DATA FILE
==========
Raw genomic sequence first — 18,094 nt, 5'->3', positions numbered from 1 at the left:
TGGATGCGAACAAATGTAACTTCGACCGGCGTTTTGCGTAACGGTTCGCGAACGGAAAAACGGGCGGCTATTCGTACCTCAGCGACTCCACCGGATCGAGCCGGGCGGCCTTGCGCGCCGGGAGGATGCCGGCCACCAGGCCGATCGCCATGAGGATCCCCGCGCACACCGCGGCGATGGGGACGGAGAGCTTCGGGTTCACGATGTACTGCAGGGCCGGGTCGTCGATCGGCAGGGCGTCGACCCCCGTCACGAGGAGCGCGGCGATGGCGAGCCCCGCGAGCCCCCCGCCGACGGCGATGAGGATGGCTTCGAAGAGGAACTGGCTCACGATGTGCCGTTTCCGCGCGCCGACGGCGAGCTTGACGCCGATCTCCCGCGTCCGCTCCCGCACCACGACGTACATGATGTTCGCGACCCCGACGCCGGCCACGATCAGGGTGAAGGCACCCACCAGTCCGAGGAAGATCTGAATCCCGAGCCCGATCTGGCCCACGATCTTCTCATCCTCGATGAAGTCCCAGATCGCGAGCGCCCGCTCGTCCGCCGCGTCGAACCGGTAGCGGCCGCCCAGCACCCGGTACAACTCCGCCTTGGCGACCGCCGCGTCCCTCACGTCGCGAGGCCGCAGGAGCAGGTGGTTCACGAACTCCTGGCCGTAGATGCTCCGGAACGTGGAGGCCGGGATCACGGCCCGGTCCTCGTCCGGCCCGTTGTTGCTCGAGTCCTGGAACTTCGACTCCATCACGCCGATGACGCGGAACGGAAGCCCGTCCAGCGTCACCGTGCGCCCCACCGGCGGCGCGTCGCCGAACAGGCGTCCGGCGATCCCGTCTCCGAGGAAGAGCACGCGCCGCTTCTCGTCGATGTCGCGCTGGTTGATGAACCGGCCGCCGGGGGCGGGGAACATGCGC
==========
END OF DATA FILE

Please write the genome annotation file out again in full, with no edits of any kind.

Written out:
Raw genomic sequence first — 18,094 nt, 5'->3', positions numbered from 1 at the left:
TGGATGCGAACAAATGTAACTTCGACCGGCGTTTTGCGTAACGGTTCGCGAACGGAAAAACGGGCGGCTATTCGTACCTCAGCGACTCCACCGGATCGAGCCGGGCGGCCTTGCGCGCCGGGAGGATGCCGGCCACCAGGCCGATCGCCATGAGGATCCCCGCGCACACCGCGGCGATGGGGACGGAGAGCTTCGGGTTCACGATGTACTGCAGGGCCGGGTCGTCGATCGGCAGGGCGTCGACCCCCGTCACGAGGAGCGCGGCGATGGCGAGCCCCGCGAGCCCCCCGCCGACGGCGATGAGGATGGCTTCGAAGAGGAACTGGCTCACGATGTGCCGTTTCCGCGCGCCGACGGCGAGCTTGACGCCGATCTCCCGCGTCCGCTCCCGCACCACGACGTACATGATGTTCGCGACCCCGACGCCGGCCACGATCAGGGTGAAGGCACCCACCAGTCCGAGGAAGATCTGAATCCCGAGCCCGATCTGGCCCACGATCTTCTCATCCTCGATGAAGTCCCAGATCGCGAGCGCCCGCTCGTCCGCCGCGTCGAACCGGTAGCGGCCGCCCAGCACCCGGTACAACTCCGCCTTGGCGACCGCCGCGTCCCTCACGTCGCGAGGCCGCAGGAGCAGGTGGTTCACGAACTCCTGGCCGTAGATGCTCCGGAACGTGGAGGCCGGGATCACGGCCCGGTCCTCGTCCGGCCCGTTGTTGCTCGAGTCCTGGAACTTCGACTCCATCACGCCGATGACGCGGAACGGAAGCCCGTCCAGCGTCACCGTGCGCCCCACCGGCGGCGCGTCGCCGAACAGGCGTCCGGCGATCCCGTCTCCGAGGAAGAGCACGCGCCGCTTCTCGTCGATGTCGCGCTGGTTGATGAACCGGCCGCCGGGGGCGGGGAACATGCGC